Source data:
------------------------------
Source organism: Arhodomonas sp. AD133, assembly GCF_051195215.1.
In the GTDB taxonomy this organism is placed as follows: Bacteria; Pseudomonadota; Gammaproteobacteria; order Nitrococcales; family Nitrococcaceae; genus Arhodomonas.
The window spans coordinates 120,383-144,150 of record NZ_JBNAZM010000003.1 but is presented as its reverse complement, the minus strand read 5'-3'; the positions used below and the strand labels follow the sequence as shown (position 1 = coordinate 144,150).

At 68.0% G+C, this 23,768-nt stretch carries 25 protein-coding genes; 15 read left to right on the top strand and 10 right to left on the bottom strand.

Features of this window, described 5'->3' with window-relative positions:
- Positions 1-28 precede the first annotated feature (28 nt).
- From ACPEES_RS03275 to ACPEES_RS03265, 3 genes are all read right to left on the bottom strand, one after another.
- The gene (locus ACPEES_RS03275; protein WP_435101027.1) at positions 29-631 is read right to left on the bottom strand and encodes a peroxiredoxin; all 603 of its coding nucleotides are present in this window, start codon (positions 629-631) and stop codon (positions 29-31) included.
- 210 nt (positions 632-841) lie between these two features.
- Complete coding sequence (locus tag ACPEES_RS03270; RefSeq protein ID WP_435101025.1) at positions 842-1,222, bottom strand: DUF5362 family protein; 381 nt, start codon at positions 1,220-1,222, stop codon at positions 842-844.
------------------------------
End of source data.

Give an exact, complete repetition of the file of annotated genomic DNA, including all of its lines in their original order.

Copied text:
Source organism: Arhodomonas sp. AD133, assembly GCF_051195215.1.
In the GTDB taxonomy this organism is placed as follows: Bacteria; Pseudomonadota; Gammaproteobacteria; order Nitrococcales; family Nitrococcaceae; genus Arhodomonas.
The window spans coordinates 120,383-144,150 of record NZ_JBNAZM010000003.1 but is presented as its reverse complement, the minus strand read 5'-3'; the positions used below and the strand labels follow the sequence as shown (position 1 = coordinate 144,150).

At 68.0% G+C, this 23,768-nt stretch carries 25 protein-coding genes; 15 read left to right on the top strand and 10 right to left on the bottom strand.

Features of this window, described 5'->3' with window-relative positions:
- Positions 1-28 precede the first annotated feature (28 nt).
- From ACPEES_RS03275 to ACPEES_RS03265, 3 genes are all read right to left on the bottom strand, one after another.
- The gene (locus ACPEES_RS03275; protein WP_435101027.1) at positions 29-631 is read right to left on the bottom strand and encodes a peroxiredoxin; all 603 of its coding nucleotides are present in this window, start codon (positions 629-631) and stop codon (positions 29-31) included.
- 210 nt (positions 632-841) lie between these two features.
- Complete coding sequence (locus tag ACPEES_RS03270; RefSeq protein ID WP_435101025.1) at positions 842-1,222, bottom strand: DUF5362 family protein; 381 nt, start codon at positions 1,220-1,222, stop codon at positions 842-844.